In North America, to the east of the Appalachian Mountains, there are no major rivers but rather a series of rivers and streams that flow east with their terminus in the Atlantic Ocean; these rivers included the Savannah River. A similar instance arises with central Canadian rivers that drain into Hudson Bay; the largest being the Churchill River. On the west coast of North America, the main rivers are the Colorado River, Columbia River, Yukon River, and Sacramento River.
The Colorado River drains much of the Southern Rockies and parts of the Great Basin and Range Province. The river flows approximately 1,450 miles (2,330 km) into the Gulf of California,[42] during which over time it has carved out natural phenomena such as the Grand Canyon and created phenomena such as the Salton Sea. The Columbia is a large river, 1,243 miles (2,000 km) long, in central western North America and is the most powerful river on the West Coast of the Americas. In the far northwest of North America, the Yukon drains much of the Alaskan peninsula and flows 1,980 miles (3,190 km)[43] from parts of Yukon and the Northwest Territory to the Pacific. Draining to the Arctic Ocean in North America, the Mackenzie River drains waters from the great lakes of Canada. This river is the largest in Canada and drains 1,805,200 square kilometres (697,000 sq mi).[44]
The largest river basin in South America is that of the Amazon, which has the highest volume flow of any river on Earth.[45] The second largest watershed of South America is that of the Paraná River, which covers about 2.5 million km².[46]
The climate of the Americas varies significantly from region to region. Tropical rainforest climate occurs in the latitudes of the Amazon, American Cloud forests, Florida and Darien Gap. In the Rocky Mountains and Andes, a similar climate is observed. Often the higher altitudes of these mountains are snow capped.
Southeastern North America is well known for its occurrence of tornadoes and hurricanes, of which the vast majority of tornadoes occur in the United States' Tornado Alley.[47] Often parts of the Caribbean are exposed to the violent effects of hurricanes. These weather systems are formed by the collision of dry, cool air from Canada and wet, warm air from the Atlantic.

Further information: List of sovereign states and dependent territories in the Americas by population
The total population of the Americas is about 859,000,000 people and is divided as follows:[citation needed]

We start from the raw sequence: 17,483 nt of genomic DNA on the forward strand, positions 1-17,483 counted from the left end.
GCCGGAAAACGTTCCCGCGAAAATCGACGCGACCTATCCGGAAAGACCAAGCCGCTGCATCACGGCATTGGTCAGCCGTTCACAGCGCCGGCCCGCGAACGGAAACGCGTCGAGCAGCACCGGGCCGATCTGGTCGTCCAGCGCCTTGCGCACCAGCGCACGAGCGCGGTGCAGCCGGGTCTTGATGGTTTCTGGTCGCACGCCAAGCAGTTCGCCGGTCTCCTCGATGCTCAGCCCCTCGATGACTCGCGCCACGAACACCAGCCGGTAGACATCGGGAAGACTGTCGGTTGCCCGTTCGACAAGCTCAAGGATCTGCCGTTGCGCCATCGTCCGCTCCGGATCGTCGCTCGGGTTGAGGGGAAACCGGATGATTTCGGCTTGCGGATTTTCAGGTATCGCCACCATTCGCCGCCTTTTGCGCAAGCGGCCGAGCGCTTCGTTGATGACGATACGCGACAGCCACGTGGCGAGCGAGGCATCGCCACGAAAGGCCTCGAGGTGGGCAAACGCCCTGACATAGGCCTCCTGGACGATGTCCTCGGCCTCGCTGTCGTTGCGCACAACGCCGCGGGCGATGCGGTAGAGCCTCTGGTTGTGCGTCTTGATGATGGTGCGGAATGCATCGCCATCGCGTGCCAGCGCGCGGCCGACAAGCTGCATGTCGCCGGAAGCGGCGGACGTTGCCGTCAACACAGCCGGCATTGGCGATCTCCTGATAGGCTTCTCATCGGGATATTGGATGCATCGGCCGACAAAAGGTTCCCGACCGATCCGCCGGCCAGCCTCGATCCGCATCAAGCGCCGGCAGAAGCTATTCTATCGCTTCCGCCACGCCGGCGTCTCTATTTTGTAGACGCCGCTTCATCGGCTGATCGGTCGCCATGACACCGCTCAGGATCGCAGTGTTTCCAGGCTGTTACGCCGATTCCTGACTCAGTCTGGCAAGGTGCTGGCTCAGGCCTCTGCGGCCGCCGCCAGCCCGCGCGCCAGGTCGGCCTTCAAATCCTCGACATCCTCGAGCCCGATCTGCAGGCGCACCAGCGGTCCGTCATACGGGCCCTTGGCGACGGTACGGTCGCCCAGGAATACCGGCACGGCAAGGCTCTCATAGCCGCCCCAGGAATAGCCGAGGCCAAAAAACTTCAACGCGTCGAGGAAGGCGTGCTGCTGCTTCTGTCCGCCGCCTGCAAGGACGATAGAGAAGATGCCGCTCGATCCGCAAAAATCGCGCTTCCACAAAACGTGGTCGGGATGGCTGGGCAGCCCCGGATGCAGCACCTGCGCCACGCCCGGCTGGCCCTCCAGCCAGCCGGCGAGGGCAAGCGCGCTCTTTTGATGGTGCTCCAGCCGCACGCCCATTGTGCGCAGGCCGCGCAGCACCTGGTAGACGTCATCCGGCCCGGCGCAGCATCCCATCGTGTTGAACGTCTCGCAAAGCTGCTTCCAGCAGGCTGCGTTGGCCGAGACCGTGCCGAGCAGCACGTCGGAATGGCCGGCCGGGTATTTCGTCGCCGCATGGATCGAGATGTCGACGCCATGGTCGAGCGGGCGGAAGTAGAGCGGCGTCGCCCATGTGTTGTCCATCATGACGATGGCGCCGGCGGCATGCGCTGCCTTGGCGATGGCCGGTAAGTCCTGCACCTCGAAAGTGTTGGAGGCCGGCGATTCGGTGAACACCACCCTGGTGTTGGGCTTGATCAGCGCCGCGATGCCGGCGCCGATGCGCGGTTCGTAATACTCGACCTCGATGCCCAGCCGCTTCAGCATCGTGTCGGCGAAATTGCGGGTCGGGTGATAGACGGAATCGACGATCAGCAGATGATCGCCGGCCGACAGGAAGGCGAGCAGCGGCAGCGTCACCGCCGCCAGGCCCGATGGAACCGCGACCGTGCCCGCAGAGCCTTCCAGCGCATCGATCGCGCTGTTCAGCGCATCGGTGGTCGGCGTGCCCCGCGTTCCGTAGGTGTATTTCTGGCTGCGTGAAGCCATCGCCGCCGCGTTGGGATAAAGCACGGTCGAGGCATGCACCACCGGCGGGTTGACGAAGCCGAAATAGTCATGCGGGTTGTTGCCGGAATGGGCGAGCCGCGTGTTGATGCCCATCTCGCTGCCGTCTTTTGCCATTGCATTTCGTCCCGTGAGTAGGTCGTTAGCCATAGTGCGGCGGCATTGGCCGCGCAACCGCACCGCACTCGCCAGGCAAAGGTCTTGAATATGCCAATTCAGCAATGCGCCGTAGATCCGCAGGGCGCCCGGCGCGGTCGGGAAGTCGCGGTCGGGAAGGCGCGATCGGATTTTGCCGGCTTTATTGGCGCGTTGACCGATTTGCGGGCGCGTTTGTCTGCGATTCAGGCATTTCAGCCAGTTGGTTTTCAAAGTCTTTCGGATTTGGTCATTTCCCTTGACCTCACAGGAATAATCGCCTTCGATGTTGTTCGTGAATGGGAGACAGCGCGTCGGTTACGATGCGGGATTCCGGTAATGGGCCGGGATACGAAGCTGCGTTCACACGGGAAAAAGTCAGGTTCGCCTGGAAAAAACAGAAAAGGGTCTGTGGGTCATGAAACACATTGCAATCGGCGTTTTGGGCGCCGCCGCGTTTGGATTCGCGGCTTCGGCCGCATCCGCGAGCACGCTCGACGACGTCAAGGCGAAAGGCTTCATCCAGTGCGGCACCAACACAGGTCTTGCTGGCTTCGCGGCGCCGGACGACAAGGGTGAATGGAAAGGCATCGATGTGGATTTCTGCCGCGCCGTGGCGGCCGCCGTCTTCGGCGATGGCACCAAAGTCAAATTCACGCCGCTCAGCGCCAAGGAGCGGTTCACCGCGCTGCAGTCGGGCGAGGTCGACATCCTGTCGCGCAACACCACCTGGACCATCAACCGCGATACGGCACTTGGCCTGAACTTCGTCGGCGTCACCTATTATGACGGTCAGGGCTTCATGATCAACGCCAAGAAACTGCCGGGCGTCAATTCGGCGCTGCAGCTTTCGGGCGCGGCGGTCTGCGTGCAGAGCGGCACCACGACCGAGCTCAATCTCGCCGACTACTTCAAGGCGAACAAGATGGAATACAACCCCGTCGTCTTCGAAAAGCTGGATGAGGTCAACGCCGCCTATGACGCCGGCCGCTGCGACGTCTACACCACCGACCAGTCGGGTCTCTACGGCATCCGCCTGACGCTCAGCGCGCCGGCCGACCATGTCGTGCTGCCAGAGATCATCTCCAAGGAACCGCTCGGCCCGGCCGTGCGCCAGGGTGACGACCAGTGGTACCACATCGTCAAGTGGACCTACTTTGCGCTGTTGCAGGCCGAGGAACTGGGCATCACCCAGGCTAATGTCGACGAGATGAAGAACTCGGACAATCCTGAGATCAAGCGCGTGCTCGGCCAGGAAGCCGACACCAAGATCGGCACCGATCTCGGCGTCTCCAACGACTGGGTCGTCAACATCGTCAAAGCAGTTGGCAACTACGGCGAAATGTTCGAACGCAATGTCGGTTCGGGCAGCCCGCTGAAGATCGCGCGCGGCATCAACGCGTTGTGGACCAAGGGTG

North America: 2001 with 495 million and in 2002 with 501 million (includes Central America and the Caribbean)
South America: 2001 with 352 million and in 2002 with 357 million
[edit]Largest urban centers
See also: Largest cities in the Americas and List of metropolitan areas in the Americas by population
There are three urban centers that each hold titles for being the largest population area based on the three main demographic concepts:[48]
Main article: City proper
The locality with legally fixed boundaries and an administratively recognized urban status that is usually characterized by some form of local government.[49][50][51][52][53]

Main article: Metropolitan area
Unlike an urban area, a metropolitan area includes not only the urban area, but also satellite cities plus intervening rural land that is socio-economically connected to the urban core city, typically by employment ties through commuting, with the urban core city being the primary labor market.

Main article: Urban area
An urban area is characterized by higher population density and vast human features in comparison to areas surrounding it. Urban areas may be cities, towns or conurbations, but the term is not commonly extended to rural settlements such as villages and hamlets. Urban areas are created and further developed by the process of urbanization and do not include large swaths or rural land, as do metropolitan areas.
In accordance with these definitions, the three largest population centers in the Americas are: Mexico City, anchor to the largest metropolitan area in the Americas; New York City, anchor to the largest urban area in the Americas; and São Paulo, the largest city proper in the Americas. All three cities maintain Alpha classification and large scale influence.
Urban Centers within the Americas

Mexico City – Largest metropolitan area in the Americas

New York City – Largest urban area in the Americas

São Paulo – Largest city proper in the Americas
City Country Metro Area Pop. Rank within the Americas City Proper Pop. Rank within the Americas Urban Area Pop.[54] Rank within the Americas
Mexico City Mexico 20,450,000 1st 8,873,017 2nd 19,565,000 3rd
New York City United States 18,897,109 3rd 8,175,133 3rd 20,710,000 1st